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October 3rd, 2022 at 1:08 pm
Image of the Day: Biden’s “Make America an Energy Importer Again” Presidency
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What was once a decades-long dream became reality during the Trump Administration, as the U.S. finally became an energy exporter again.  As Laffer Associates highlights, Joe Biden has inexplicably put that into reverse gear, and now gas prices are on their way back up.  This is progress?

Biden's Reverse-Midas Touch on Energy

Joe Biden’s Reverse-Midas Touch on Energy

 

September 22nd, 2022 at 4:58 pm
New Lung Cancer Breakthrough Illustrates the Potential Peril of Drug Price Controls
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We at CFIF often highlight the clear and present danger that drug price control schemes pose to American consumers, who benefit from our private pharmaceutical sector that leads the world – by far – in innovation.  A new lung cancer treatment breakthrough in the form of Amgen’s Lumakras illustrates that interrelationship.

Simply put, Lumakras reduced the risk of progression by 34% compared to chemotherapy in patents with advanced lung cancer, which is particularly welcome considering lung cancer’s especially low survival rate (18.6% over five years, and just 5% for advanced forms).  The breakthrough required years of research and enormous amounts of investment, however, which The Wall Street Journal notes makes Lumakras the type of innovation put at risk by new drug price controls recently enacted by Congressional Democrats and the Biden Administration:

The drug is by no means a cure, but progress occurs at the margin and some patients who had what amounted to a death sentence now have hope to live.  Lumakras is also much less brutal than chemotherapy.

Yet the drug might not have been developed had the Medicare take-it-or-leave-it negotiations that Democrats recently enacted been in effect earlier.  Their price controls will penalize in particular small-molecule drugs like Lumakras that have the potential to help large numbers of patients.  Within six years, Lumakras could be targeted by bureaucrats for price controls and the payoff on Amgen’s investment could vanish.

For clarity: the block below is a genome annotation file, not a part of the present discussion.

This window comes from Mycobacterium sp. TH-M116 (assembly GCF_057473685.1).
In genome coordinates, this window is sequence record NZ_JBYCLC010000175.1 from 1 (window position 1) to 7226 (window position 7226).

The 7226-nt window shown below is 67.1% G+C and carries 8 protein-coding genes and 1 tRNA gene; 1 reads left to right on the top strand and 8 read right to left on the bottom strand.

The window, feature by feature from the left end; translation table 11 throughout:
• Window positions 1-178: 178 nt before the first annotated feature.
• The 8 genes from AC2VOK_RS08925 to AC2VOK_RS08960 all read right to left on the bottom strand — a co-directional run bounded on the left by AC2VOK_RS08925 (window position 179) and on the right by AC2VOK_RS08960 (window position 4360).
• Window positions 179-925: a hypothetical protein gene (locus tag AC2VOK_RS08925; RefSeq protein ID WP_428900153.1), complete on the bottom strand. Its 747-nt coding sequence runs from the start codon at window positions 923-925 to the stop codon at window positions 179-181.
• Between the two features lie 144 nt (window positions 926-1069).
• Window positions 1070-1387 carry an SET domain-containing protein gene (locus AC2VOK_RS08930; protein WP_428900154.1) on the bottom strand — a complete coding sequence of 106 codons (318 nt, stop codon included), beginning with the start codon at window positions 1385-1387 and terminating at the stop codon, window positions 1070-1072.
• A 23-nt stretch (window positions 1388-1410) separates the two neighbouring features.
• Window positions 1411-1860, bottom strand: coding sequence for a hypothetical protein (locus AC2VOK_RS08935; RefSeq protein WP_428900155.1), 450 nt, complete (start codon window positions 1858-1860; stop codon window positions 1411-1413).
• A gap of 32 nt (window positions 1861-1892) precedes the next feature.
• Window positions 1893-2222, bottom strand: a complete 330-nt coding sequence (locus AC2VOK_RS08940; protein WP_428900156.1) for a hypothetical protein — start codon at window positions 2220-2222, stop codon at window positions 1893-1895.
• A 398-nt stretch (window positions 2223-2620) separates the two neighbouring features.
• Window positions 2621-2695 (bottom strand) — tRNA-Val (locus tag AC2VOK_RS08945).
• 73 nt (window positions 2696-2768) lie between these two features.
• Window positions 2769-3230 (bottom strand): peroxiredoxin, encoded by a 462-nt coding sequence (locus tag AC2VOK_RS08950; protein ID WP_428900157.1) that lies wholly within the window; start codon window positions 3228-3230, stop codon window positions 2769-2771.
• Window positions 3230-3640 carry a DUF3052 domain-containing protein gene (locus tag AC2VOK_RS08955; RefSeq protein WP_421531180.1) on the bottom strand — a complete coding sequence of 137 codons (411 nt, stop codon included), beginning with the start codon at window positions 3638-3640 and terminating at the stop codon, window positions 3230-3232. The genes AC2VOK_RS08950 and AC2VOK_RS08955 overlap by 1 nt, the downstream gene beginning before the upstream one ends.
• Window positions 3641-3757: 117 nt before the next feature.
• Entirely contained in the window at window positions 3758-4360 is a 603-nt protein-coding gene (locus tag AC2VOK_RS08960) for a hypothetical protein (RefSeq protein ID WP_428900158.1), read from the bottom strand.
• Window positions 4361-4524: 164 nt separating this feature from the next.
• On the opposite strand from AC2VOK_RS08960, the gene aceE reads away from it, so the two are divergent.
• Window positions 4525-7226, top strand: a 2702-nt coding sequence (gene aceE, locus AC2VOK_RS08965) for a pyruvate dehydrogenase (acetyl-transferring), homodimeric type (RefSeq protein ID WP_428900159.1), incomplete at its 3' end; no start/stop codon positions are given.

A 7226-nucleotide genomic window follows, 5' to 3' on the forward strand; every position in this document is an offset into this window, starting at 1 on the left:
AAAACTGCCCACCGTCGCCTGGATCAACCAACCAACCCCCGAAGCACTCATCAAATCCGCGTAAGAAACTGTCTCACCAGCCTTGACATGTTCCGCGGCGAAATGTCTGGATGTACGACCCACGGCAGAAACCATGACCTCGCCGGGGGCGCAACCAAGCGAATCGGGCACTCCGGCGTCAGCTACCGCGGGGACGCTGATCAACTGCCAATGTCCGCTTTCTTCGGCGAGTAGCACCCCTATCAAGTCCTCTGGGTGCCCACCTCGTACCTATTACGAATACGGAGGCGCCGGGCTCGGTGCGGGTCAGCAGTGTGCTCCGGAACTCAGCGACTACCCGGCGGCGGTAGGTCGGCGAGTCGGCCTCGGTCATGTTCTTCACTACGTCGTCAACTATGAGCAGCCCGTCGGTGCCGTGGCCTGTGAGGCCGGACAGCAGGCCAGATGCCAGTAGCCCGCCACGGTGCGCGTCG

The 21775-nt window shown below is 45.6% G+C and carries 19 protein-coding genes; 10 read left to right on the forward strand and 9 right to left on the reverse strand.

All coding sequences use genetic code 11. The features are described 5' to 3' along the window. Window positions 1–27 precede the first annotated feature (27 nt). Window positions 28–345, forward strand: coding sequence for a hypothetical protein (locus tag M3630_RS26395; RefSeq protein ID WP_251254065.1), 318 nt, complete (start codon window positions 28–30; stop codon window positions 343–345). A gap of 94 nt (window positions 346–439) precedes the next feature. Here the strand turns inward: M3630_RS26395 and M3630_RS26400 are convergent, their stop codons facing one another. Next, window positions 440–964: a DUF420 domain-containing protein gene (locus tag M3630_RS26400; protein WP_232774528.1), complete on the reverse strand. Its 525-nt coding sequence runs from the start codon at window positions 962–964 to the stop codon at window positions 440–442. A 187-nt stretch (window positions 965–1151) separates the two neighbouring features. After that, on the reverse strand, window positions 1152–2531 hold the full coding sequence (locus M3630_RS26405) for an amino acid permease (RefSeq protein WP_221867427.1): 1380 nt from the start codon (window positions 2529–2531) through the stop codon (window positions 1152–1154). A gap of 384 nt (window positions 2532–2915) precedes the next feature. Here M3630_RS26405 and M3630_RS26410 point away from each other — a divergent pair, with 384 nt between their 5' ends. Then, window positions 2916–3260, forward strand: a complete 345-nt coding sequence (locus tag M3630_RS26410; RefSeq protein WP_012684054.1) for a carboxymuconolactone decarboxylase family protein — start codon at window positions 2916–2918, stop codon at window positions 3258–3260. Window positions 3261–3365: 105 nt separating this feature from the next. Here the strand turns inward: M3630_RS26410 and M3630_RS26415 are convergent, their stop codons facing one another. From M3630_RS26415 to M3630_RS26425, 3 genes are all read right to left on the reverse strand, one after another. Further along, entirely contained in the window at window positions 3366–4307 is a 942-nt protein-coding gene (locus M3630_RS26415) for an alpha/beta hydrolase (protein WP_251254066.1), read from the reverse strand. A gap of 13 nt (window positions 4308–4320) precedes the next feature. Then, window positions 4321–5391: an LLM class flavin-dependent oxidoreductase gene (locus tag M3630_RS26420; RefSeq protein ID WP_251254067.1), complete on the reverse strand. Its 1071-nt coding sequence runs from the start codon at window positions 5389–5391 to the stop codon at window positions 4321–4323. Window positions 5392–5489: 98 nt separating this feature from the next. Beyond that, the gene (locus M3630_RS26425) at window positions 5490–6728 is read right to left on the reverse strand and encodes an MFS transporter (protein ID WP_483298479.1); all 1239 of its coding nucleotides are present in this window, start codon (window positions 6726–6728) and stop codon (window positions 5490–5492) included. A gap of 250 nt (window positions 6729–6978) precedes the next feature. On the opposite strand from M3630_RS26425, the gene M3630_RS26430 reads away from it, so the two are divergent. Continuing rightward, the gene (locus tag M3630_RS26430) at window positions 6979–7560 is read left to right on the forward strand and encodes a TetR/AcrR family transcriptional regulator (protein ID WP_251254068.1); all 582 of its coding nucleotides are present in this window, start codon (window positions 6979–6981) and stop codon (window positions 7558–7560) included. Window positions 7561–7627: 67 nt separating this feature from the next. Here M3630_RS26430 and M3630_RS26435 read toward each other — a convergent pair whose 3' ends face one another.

The reason for that is simple.  Straightforward economic principles dictate the inevitable negative blowback from government price controls, whether in the form of 1970s gas lines here in the U.S. or food shortages in Venezuela.

Even the United Nations World Health Organization (WHO) warns explicitly about these negative consequences of price controls on drug innovation:

[P]rice controls, combined with the threat of market lockout or intellectual property infringement, prevent drug companies from charging market rates for their products, while delaying the availability of new cures to patients living in countries implementing those policies.  

Closer to home, a recent University of Chicago study quantified the destructive effect of drug price controls on future lifesaving innovations:

The United States has fewer restrictions on price than other countries, but the Biden Administration has announced their goal to lower drug prices through greater price regulation…  [N]ew drug approvals will fall by 32 to 65 approvals from 2021 to 2029 and 135 to 277 approvals from 2030 to 2039.  These significant drops in new drug approvals will lead to delays in needed drug therapies, resulting in worse health outcomes for patients.  

As the University of Chicago points out, the U.S. maintains a more market-oriented approach to pharmaceutical innovation than other developed nations, which benefits American consumers.  Of 270 new medicines introduced here in the U.S. since 2011, for instance, Canadians could only access 52% of them, the Germans 67%, the British 64%, the French 53%, the Japanese 48% and the Australians just 41%.  Moreover, the U.S. accounts for two-thirds of all new drugs introduced to the world.

The real-world numbers speak for themselves.  Americans benefit immensely from our world-leading pharmaceutical sector, and Lumakras offers just the latest welcome example.  The sooner the recent drug price control schemes are repealed or scaled back, the more Americans who suffer from cancer and other ailments stand to benefit.

 

September 8th, 2022 at 1:04 pm
Image of the Day: Biden’s War On Drilling
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Joe Biden has leased fewer acres for oil and gas drilling than any other president.  Don’t dare suggest that he bears any responsibility for skyrocketing energy prices during his presidency, though.

Biden Administration's War on Drilling

Biden Administration’s War on Drilling

August 31st, 2022 at 6:18 pm
Senate Should Take Up Companion Legislation to the House’s American Music Fairness Act (H.R. 4130)
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Congress doesn’t maintain a spotless record of affixing accurate titles to proposed legislation, but in the case of the American Music Fairness Act (H.R. 4130), the House of Representatives nails it.

Now it’s time for the Senate to take up companion legislation and bring greater fairness to performance rights in the music industry.